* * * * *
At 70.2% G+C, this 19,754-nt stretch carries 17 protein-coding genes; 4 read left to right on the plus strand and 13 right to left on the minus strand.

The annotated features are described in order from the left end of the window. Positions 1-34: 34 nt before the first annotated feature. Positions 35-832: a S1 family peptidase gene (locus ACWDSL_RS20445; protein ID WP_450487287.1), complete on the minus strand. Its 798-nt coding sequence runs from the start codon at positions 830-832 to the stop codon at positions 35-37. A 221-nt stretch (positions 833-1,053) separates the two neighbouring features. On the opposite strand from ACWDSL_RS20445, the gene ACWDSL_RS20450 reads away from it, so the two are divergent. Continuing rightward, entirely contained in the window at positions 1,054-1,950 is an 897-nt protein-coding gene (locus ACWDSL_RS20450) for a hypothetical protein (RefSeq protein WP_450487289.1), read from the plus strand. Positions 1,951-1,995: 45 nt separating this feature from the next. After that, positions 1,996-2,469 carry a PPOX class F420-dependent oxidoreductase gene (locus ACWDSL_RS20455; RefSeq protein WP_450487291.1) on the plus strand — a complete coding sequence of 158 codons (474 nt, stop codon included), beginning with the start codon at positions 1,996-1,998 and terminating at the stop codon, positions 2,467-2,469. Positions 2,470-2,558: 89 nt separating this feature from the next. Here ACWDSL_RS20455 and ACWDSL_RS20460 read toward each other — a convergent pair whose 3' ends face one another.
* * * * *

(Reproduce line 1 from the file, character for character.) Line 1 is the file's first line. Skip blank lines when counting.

At 70.2% G+C, this 19,754-nt stretch carries 17 protein-coding genes; 4 read left to right on the plus strand and 13 right to left on the minus strand.